by guest blogger Kelly Madey,

It was a classic case
Of my eyes
Being much bigger
Than my belly.

The first sweet corn of the season,
And I just couldn’t resist
Bringing home an insane amount of corn
For a mere family of four.

Sure, it was delicious
Simply steamed,
And eaten right off the cob
With nothing more than a sprinkling of sea salt;

No need for an entree
With corn this good;
But what to do with the remaining
Half dozen ears of corn?

My first thought was chowder,
But with the temperature reaching
Nearly 100,
A cream laden dinner
Was less than appealing.

But what if I made
A concoction that was more soup than chowder?
It could work, especially since our air conditioning
Is set to Arctic.

Summer sweet corn chowderSummer Corn Soup/Chowder with
Poblano, Bacon, and Potato

This recipe is all about the sweet corn of summer from None Such Farm Market.

I clearly wanted to showcase the fresh corn without muddling the flavor. The saltiness of bacon adds a nice complement to the sweetness of the corn. If you ask me, bacon pretty much complements everything.

Poblano pepper, garlic and new potatoesI took advantage of the remaining bacon fat to soften some chopped Polbano pepper, garlic, and scallions. It gives this soup a little south of the border kick.

As the veggies are softening, I cut the corn from the cobs using a nifty trick from Cooks Illustrated. A bundt pan holds the cob while the kernels fall into the pan. It is not completely mess free, as you can see, but it is much better than free styling it, and discovering corn kernels days later in the oddest of places.

Bundt pan for corn

I cook the veggies, potatoes, and two naked corn cobs in a pot of chicken broth. I should be using a soup pot, but after two days of recipe testing, my soup pots are not available. While most people dream of a fancy sports car or a vacation home, I dream of a commercial dishwasher.

Soup on stove

After 20 minutes, the potatoes are cooked. I remove the cobs, add the corn, and simmer for just 10 more minutes. At the end I puree a few cups of soup to add thickness and body.

Cream from Trickling Springs Creamery

I finish the soup with a little decadence, in the form of fresh cream from Trickling Springs Creamery. Just a 1/4 cup adds a hint of richness without weighing it down….and don’t forget to sprinkle with chopped bacon before serving.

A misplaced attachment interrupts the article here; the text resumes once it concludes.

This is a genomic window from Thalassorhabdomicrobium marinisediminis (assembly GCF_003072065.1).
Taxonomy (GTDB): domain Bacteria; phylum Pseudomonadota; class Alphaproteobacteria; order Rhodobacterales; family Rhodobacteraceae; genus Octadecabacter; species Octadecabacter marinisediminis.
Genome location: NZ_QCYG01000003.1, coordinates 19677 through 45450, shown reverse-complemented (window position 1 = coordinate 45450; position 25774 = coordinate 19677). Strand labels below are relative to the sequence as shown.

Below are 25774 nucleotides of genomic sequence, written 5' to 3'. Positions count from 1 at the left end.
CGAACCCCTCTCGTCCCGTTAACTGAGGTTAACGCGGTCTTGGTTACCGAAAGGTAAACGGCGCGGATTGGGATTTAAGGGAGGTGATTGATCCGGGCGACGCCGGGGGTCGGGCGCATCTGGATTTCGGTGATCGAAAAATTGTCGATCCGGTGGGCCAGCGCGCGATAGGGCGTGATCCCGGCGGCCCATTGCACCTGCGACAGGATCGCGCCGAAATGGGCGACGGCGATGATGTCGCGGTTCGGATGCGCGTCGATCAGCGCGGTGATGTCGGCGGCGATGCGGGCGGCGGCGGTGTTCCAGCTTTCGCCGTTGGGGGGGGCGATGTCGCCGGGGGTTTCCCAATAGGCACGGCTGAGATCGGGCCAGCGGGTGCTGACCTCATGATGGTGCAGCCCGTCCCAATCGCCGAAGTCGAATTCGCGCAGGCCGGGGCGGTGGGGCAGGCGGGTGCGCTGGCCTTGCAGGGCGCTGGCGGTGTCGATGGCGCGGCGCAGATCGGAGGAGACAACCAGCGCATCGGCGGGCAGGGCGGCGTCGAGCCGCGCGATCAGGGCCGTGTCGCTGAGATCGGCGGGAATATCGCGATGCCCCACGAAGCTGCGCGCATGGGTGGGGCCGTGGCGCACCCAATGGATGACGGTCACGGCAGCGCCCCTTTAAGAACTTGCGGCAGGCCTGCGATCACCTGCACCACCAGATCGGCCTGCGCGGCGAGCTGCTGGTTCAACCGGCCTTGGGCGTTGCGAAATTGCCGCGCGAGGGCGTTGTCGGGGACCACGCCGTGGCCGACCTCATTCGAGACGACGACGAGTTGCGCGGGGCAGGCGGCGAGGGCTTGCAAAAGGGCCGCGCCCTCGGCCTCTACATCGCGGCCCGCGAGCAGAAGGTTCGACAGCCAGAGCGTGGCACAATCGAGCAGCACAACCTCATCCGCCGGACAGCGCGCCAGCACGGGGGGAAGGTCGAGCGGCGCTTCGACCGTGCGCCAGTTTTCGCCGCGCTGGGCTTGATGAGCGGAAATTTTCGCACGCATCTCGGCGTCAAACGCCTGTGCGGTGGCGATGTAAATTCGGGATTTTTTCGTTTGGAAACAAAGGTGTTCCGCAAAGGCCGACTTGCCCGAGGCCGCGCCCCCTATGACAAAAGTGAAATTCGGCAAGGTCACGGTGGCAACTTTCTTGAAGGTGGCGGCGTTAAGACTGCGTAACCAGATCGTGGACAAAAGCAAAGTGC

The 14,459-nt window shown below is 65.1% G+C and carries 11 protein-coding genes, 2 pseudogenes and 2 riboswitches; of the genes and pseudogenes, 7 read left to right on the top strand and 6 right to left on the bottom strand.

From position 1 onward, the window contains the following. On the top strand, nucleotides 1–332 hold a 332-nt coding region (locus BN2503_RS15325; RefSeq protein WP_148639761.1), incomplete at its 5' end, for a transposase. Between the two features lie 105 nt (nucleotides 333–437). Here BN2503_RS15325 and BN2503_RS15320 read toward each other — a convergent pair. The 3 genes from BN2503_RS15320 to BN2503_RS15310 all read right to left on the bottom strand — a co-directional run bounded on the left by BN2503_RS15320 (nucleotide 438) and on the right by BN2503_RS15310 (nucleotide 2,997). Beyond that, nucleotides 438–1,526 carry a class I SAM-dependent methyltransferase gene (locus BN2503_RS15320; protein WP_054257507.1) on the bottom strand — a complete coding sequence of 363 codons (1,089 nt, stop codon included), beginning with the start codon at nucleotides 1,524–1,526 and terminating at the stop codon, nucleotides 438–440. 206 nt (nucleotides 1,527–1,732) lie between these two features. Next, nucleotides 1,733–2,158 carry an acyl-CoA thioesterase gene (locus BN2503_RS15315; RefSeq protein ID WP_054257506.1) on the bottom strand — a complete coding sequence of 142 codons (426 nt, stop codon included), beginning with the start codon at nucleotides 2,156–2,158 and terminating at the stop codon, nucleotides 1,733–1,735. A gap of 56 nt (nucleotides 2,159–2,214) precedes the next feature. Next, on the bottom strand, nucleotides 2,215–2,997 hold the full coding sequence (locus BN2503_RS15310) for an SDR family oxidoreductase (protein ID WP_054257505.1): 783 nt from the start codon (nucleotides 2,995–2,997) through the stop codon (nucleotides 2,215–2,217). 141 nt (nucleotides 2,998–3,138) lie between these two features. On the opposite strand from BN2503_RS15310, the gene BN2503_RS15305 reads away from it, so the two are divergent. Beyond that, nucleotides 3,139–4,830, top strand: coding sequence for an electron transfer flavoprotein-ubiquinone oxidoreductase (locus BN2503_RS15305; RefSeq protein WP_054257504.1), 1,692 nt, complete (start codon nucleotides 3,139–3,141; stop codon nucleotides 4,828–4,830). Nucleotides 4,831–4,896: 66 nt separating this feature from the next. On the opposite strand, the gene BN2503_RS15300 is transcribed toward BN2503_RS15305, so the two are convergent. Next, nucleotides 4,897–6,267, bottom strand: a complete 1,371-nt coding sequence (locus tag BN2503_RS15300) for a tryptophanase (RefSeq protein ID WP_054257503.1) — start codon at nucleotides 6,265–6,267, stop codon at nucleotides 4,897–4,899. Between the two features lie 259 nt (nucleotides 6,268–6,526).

Soup in summer. Yes, please!

Summer Corn Soup/Chowder With Poblano, Bacon, and Potato
(adapted from Tony Rosenfeld, Fine Cooking, Issue 87)
Serves 6

6 slices smoked bacon
1 cup chopped scallions (green and white parts), divided
½ Poblano pepper, finely diced
2 cloves garlic, minced
64 oz. low sodium chicken broth
Corn kernels from 6 ears of fresh corn (reserve two cobs)
2 ½ cups red potatoes, cut into a 1 inch dice
1 teaspoon sea salt, or more to taste
¼ cup heavy cream

Cook the bacon in a large soup pot over medium heat until browned and crisp, about 5-6 minutes. Remove bacon to a paper towel lined plate. Let cool, then chop.

Discard all but two tablespoons of bacon fat. Return soup pan to medium heat and add ¾ cup of the scallions and the Poblano pepper. Cook until soft, 3 minutes. Add garlic, and cook for 1 minute. Add chicken broth, two cobs of corn (kernels already removed) and potatoes. Season with salt. Cook over medium/high heat for 20-25 minutes or until potatoes are fork tender. Remove corn cobs from soup. Add fresh corn kernels. Cook for 10 minutes.

Puree 2 cups of soup/chowder in a blender or food processor. Return puree to soup. Stir. Add cream. Stir.

Ladle soup into bowls. Garnish with chopped bacon and remaining scallions.

 

7 Responses to Bucks County Kitchen: Summer corn chowder

  1. Claressa says:

    Kelly is an excellent baker and cook. Looking forward to seeing more of her work.

We'd love to hear your thoughts!

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